WASHINGTON -- Managerial decisions are far easier when working with a roster that has more attractable depth than the one Braves manager Fredi Gonzalez currently commandeers. It has also been repeatedly proven that even the wisest of decisions are doomed by poor execution.Still, these realities did not comfort Gonzalez as
WASHINGTON -- Managerial decisions are far easier when working with a roster that has more attractable depth than the one Braves manager Fredi Gonzalez currently commandeers. It has also been repeatedly proven that even the wisest of decisions are doomed by poor execution.
Still, these realities did not comfort Gonzalez as he exited Tuesday night's 2-1 loss to the Nationals with no choice but to dwell on the many late-inning decisions that went wrong and consequently kept the Braves winless through this season's first seven games.
"It's not a perfect situation" Gonzalez said. "It's not a perfect bench or a perfect bullpen. So, you try to make up some stuff to get the ball to certain people or put people in certain situations."
Though the Braves are still in the midst of a rebuilding phase, they have had a chance to win six of these first seven games. They've squandered each of the four leads held in the seventh inning or later, and on Tuesday they were unable to take advantage of the six scoreless innings Jhoulys Chacin delivered in an impressive Braves debut.
It is impossible to affirmatively say this latest frustrating result would have been avoided had Chacin's 69-pitch effort not ended with the choice to pull him for a pinch-hitter. Nor do we know what would have happened had Gonzalez utilized Kelly Johnson as a pinch-hitter in the top of the eighth or used his closer Arodys Vizcaino to face Bryce Harper in the bottom of the eighth.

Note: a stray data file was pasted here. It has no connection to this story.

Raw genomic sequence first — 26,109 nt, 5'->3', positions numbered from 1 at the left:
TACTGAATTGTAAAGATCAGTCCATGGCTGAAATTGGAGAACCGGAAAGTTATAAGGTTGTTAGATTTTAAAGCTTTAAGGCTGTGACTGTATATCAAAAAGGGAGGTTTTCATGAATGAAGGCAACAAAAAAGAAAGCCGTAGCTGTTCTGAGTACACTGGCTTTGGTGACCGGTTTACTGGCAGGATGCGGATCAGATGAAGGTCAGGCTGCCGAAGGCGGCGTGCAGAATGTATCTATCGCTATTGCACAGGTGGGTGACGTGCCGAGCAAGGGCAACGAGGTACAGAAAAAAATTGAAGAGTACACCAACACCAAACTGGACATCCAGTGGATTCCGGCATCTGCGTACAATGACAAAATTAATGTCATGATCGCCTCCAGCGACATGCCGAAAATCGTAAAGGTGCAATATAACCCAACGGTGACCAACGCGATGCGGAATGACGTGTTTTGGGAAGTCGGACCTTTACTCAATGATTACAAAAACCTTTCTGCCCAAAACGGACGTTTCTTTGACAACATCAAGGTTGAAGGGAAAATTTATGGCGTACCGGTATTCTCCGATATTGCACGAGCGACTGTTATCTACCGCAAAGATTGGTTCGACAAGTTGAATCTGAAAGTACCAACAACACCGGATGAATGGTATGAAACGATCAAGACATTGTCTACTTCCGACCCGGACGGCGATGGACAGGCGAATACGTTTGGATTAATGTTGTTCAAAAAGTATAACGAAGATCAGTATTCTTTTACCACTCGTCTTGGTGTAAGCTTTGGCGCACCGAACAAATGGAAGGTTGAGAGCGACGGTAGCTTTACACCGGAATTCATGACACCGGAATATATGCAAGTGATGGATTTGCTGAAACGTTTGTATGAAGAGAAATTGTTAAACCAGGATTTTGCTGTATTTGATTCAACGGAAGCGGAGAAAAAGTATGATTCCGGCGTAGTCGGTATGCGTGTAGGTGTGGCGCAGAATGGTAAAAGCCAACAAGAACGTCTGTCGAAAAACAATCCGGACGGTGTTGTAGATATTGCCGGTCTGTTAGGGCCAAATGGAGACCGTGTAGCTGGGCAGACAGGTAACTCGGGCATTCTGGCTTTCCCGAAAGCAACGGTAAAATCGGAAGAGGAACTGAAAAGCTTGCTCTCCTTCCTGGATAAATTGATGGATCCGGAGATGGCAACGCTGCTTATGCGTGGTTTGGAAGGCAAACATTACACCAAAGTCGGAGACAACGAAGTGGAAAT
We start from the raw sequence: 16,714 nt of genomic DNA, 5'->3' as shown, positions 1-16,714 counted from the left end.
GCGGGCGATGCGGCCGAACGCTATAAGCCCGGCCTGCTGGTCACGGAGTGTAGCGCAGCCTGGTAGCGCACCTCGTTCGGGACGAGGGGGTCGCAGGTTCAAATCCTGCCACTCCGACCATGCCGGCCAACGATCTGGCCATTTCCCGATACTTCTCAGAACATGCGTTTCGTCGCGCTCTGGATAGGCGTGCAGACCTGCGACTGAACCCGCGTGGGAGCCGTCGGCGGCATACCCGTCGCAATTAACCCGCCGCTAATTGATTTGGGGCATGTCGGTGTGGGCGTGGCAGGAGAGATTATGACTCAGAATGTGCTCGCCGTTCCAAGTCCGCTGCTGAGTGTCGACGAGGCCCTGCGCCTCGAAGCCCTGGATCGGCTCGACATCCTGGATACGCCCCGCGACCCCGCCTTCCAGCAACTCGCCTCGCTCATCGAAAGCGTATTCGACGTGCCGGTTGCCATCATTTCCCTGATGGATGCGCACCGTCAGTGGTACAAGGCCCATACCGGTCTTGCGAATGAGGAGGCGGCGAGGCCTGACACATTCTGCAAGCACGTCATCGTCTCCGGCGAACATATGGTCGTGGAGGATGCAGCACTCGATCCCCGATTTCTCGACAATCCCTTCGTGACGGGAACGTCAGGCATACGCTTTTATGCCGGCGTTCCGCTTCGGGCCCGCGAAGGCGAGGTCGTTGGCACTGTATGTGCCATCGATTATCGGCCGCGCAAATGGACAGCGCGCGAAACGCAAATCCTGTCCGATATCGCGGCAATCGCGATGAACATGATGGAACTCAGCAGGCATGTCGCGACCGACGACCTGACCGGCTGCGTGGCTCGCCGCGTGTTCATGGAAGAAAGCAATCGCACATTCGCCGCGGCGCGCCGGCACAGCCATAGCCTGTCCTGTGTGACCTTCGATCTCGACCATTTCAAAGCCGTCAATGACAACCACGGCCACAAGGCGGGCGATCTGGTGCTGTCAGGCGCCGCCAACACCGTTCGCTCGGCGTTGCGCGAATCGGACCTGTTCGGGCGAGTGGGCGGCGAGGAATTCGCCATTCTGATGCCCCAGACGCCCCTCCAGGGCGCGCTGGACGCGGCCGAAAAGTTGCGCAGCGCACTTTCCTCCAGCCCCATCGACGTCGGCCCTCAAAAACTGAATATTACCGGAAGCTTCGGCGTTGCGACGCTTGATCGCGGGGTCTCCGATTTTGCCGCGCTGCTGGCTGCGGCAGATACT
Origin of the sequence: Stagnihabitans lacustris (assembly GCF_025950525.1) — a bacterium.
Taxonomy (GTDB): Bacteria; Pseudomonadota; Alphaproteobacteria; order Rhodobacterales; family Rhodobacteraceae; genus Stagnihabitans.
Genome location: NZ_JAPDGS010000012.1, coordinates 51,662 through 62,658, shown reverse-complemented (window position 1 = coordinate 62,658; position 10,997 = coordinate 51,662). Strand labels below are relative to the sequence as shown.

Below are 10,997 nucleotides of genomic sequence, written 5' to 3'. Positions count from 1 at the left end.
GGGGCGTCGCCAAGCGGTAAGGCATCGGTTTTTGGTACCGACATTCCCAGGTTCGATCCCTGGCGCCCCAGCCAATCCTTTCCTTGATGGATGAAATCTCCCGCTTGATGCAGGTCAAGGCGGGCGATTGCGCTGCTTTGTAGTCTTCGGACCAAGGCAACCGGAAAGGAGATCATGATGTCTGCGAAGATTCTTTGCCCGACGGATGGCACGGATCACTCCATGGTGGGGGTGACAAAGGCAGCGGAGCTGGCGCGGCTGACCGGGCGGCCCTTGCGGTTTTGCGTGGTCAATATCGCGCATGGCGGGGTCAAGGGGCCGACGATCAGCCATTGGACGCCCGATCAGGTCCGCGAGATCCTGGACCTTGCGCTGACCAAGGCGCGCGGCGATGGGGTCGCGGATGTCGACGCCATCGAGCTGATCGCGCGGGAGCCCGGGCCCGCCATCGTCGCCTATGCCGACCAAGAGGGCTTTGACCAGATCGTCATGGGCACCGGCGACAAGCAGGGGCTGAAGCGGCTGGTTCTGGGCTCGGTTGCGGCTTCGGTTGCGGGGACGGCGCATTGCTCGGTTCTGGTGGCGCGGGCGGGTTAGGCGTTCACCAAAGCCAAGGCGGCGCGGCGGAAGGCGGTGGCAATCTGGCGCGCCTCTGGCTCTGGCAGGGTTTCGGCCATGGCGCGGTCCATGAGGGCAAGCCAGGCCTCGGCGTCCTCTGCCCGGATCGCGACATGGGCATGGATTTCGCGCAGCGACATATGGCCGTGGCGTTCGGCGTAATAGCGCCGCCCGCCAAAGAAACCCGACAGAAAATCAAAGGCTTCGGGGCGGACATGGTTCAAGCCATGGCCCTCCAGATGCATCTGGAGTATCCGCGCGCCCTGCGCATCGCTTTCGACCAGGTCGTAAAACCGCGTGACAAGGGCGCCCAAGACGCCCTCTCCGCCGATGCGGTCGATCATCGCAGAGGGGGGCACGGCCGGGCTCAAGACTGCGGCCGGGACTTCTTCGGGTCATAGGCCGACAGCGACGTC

But there was certainly reason to question each of these decisions.
Chacin was prepared to return for the seventh inning until Gordon Beckham delivered a two-out double with the score 0-0 in the top of the seventh inning. Instead of sticking with his starting pitcher, Gonzalez gambled with the depth of his bullpen by pinch-hitting Jace Peterson, who struck out against right-handed reliever Shawn Kelley.
"[Chacin] was pitching some kind of baseball," Gonzalez said. "I think if it's one of those decisions later in the summer, where you've got a winning streak going and you're rolling, you maybe let him hit there. But he was pitching some of the best baseball I've seen this year."
After Hunter Cervenka and Chris Withrow softened the blow of Chacin's exit by keeping the Nationals scoreless in the seventh inning, the Braves loaded the bases with one out in the eighth. Instead of bringing the left-handed-hitting Johnson off the bench to face right-handed reliever Blake Treinen, Gonzalez stuck with Jeff Francoeur, who grounded into an inning-ending double play.
Had the Braves gone with Johnson there, the Nationals likely would have countered with left-handed reliever Felipe Rivero. By appearance, this matchup would have favored Washington, but Johnson ended up drilling an RBI double off Rivero in the top of the ninth.
"I thought about [pinch-hitting Johnson], but Frenchy has been in the game and he's been swinging," Gonzalez said. "He comes up with those big hits in those situations. The matchup wasn't one of those matchups where it was crazy one way or another. I kind of felt good about that."
After the Braves lost Sunday's game to the Cardinals, there was reason to wonder whether Gonzalez should have brought Vizcaino in to protect a one-run lead after Jim Johnson put two on with two out in the eighth inning.
Faced with the same situation, albeit in a scoreless game on Tuesday, Gonzalez kept Vizcaino in the bullpen and summoned Eric O'Flaherty for a lefty-lefty matchup that Harper won with his game-winning two-run double to left field. Before going the opposite way with this decisive shot, Harper had one hit in seven at-bats against O'Flaherty, but four of those at-bats were in 2012, before the Braves southpaw underwent Tommy John surgery.
Gonzalez utilized Vizcaino in the eighth inning on Opening Day because he wanted his best reliever to face the heart of the Nationals order. But he said he would rather only use his closer in a clean situation within the eighth inning.
"We're thinking outside the box," Gonzalez said. "You're thinking about creating stuff and you're thinking about all kinds of different scenarios. You hate to bring anybody in with [multiple guys on base] in those situations. But did I think about [using Vizcaino to face Harper]. Of course, you think about it all of the time. We did it five games ago, but it was a clean inning."
Mark Bowman is a reporter for MLB.com.